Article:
The Wond’ry, Vanderbilt’s Innovation Center, and the Center for Technology Transfer and Commercialization contributed to the startups’ growth in various capacities, from assisting with ideation and R&D to facilitating invention disclosures and commercialization services.
Three startups on the list, ARMS Cyber Defense Inc., Couture Technologies and Very Real Help Inc, were founded by the Vanderbilt community and realized at the Wond’ry. CTTC worked with four companies on the list, EndoTheia Inc., IDBiologics Inc., Virtuoso Surgical Inc. and Yaya Scientific LLC. And HeroWear LLC and SkyNano LLC worked with both the Wond’ry and CTTC. Founders of these startups span Vanderbilt faculty, alumni, staff and students.
“Programs like Launch Tennessee’s SBIR/STTR matching fund grants are of immense importance to universities and research institutions in helping to leverage investments made by federal agencies through the SBIR and STTR programs. Matching fund grants have benefitted a significant number of startups that have their roots at Vanderbilt,” said Peter Rousos, director of economic and new venture development at CTTC. “We applaud Launch Tennessee and the state of Tennessee for supporting this program that has created jobs and promoted the growth of high-tech industries statewide.”
“From cutting-edge surgical robots to novel mental health support services that utilize virtual reality, the Wond’ry team couldn’t be more pleased to see these founders anchoring their businesses in Tennessee. These technologies have the potential to impact millions of lives and provide knowledge economy jobs for Tennesseans,” said Deanna Meador, director of entrepreneurship at the Wond’ry. “Deep-technology ventures can often be capital intensive. With support from the SBIR/STTR program and LaunchTN’s matching fund, these innovations and the people behind them have a much stronger chance to not only survive, but thrive.”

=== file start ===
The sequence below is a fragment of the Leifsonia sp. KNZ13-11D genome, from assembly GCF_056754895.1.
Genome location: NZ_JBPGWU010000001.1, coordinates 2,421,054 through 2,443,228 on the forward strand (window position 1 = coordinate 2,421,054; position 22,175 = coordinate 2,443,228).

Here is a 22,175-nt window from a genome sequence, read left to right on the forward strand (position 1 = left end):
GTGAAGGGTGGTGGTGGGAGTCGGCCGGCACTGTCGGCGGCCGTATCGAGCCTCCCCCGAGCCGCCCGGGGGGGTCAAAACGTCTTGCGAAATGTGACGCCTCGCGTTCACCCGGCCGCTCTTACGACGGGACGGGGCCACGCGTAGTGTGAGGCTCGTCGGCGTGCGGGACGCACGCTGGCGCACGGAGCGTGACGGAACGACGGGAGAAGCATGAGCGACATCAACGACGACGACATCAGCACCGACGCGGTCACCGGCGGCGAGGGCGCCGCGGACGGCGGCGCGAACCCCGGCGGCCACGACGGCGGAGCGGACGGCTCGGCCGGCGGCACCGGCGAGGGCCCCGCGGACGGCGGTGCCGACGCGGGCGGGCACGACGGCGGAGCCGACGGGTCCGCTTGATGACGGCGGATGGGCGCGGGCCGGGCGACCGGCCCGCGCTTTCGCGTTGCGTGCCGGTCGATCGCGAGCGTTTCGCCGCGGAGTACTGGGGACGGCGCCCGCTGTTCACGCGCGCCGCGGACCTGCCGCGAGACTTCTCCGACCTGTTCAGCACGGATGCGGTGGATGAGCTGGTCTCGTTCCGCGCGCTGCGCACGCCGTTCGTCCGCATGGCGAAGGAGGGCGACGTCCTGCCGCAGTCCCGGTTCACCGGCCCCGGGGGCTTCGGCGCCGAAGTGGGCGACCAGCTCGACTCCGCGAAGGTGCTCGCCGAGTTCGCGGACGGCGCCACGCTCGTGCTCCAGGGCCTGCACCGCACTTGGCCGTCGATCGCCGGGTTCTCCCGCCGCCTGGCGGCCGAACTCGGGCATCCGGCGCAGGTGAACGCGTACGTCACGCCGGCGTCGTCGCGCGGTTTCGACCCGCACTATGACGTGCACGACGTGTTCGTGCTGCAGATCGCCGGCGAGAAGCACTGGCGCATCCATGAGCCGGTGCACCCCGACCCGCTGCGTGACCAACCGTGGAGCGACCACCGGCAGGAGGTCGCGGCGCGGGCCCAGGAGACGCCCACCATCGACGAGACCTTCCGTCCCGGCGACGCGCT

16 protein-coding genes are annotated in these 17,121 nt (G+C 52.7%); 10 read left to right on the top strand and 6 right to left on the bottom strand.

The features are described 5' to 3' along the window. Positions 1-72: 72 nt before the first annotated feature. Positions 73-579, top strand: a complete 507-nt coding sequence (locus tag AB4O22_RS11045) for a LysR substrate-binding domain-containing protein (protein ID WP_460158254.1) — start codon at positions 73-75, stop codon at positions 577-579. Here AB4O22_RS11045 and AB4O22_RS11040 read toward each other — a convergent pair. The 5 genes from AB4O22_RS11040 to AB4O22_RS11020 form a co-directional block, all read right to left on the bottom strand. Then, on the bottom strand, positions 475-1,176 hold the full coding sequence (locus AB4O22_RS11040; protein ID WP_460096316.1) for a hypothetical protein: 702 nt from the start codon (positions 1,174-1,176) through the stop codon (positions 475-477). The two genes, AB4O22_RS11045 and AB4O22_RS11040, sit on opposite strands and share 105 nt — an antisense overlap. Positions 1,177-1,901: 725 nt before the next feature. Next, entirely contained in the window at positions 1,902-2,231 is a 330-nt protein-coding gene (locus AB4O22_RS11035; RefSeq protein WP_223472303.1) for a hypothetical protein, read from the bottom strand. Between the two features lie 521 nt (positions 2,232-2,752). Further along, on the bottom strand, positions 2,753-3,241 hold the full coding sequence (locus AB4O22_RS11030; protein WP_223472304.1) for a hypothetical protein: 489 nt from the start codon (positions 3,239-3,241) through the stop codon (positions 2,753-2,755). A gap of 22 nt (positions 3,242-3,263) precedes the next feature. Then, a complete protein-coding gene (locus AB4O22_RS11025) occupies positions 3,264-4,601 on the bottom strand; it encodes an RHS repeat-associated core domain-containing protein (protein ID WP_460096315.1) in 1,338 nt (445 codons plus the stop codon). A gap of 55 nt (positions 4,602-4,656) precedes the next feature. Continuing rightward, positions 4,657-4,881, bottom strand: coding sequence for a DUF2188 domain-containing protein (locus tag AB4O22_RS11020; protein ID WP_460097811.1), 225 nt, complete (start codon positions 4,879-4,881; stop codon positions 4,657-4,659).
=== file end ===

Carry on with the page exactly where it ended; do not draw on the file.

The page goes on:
The SBIR and STTR programs are among the largest sources of early-stage, non-dilutive capital for technology commercialization in the U.S. They allow small businesses with strong potential for commercialization to engage in federal research and development. The programs—overseen by the National Institutes of Health—invest more than $1 billion into health and life science companies to translate promising technologies from the earliest stages to consumer markets.
Launch Tennessee is a public-private partnership with a vision to make Tennessee the most startup-friendly state in the nation, offering entrepreneurs what they need to successfully build companies and create jobs in Tennessee. According to Launch Tennessee, companies awarded their SBIR/STTR Matching Funds have created over 505 direct jobs and brought in $146,125,214 in economic impact to Tennessee—a return of $11.24 for every public dollar invested into the program.
“We are confident these companies are building technologies capable of changing the world, and we are excited to support them in their innovation efforts here at home to ensure we have a brighter and more competitive Tennessee tomorrow,” said Charles Layne, innovation manager at LaunchTN.